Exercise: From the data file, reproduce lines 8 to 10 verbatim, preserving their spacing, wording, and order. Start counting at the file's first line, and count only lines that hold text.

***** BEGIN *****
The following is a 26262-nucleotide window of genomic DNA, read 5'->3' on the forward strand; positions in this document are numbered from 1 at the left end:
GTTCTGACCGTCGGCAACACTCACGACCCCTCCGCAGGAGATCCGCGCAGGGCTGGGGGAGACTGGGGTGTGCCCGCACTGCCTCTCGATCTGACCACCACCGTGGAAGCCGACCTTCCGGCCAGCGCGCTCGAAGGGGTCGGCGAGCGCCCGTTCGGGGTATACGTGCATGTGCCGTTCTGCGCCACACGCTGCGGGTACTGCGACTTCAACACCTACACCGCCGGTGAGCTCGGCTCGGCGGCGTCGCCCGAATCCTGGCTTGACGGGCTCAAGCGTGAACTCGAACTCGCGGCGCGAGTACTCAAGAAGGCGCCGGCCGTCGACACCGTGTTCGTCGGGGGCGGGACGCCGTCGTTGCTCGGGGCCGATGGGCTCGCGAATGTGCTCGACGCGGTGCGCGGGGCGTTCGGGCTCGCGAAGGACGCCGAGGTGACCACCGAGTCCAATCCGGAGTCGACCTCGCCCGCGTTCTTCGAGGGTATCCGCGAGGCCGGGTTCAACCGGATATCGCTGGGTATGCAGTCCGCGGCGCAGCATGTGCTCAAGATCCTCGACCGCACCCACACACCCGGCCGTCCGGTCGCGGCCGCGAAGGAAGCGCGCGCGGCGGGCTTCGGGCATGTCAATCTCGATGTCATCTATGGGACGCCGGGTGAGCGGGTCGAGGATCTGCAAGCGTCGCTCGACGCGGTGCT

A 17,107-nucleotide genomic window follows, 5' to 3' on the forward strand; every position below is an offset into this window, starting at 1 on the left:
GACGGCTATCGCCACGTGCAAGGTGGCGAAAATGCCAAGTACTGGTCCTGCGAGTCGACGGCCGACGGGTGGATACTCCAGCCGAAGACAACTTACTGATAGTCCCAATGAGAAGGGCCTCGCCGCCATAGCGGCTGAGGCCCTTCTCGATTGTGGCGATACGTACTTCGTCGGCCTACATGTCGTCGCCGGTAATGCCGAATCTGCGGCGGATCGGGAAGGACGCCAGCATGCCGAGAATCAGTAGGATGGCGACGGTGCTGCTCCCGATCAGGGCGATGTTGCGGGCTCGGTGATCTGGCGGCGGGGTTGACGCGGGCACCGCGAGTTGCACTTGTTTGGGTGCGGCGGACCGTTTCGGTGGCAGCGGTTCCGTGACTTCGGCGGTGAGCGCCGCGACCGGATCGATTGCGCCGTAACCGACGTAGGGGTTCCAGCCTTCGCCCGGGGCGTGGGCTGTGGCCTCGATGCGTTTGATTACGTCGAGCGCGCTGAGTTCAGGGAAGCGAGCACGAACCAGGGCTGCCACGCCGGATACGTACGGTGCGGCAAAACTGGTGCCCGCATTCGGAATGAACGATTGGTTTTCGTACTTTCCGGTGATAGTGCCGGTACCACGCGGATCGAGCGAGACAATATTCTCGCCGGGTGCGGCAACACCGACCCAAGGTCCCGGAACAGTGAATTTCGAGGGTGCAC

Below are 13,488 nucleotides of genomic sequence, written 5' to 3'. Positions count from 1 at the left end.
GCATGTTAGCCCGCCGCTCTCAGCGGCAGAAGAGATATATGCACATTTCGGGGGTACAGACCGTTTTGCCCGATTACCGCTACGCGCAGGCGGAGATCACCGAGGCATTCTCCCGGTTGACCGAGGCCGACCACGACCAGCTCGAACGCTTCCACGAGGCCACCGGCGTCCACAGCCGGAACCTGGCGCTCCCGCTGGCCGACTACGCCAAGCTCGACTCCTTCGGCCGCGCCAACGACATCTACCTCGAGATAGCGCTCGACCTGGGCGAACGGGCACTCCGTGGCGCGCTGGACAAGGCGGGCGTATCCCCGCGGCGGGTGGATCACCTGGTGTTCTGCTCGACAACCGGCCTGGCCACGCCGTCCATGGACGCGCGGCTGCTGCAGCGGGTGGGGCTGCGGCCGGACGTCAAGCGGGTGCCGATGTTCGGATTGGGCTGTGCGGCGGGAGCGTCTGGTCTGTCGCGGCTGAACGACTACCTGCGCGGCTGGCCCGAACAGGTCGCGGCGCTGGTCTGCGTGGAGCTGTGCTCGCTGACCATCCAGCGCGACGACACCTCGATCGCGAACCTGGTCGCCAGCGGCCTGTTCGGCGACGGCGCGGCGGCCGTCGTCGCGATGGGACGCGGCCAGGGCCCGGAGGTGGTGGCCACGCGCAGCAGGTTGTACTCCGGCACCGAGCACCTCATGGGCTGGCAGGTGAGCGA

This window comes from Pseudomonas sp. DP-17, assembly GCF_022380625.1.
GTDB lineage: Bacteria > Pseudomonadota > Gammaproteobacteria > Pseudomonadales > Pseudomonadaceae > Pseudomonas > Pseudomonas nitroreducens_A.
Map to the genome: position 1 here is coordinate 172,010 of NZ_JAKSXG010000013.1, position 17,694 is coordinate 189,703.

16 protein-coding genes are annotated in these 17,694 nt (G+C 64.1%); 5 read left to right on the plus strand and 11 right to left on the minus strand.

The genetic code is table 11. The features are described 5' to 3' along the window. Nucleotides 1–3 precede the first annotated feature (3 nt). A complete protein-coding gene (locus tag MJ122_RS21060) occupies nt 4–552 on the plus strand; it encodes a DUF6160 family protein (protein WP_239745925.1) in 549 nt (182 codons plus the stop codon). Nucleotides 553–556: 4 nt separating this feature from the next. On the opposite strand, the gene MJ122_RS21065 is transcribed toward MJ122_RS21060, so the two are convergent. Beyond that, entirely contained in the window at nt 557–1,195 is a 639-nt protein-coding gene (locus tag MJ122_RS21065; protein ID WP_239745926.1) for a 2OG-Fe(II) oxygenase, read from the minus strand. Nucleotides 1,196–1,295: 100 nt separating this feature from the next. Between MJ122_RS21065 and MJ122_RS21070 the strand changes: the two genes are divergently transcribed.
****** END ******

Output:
GTDB lineage: Bacteria > Pseudomonadota > Gammaproteobacteria > Pseudomonadales > Pseudomonadaceae > Pseudomonas > Pseudomonas nitroreducens_A.
Map to the genome: position 1 here is coordinate 172,010 of NZ_JAKSXG010000013.1, position 17,694 is coordinate 189,703.

16 protein-coding genes are annotated in these 17,694 nt (G+C 64.1%); 5 read left to right on the plus strand and 11 right to left on the minus strand.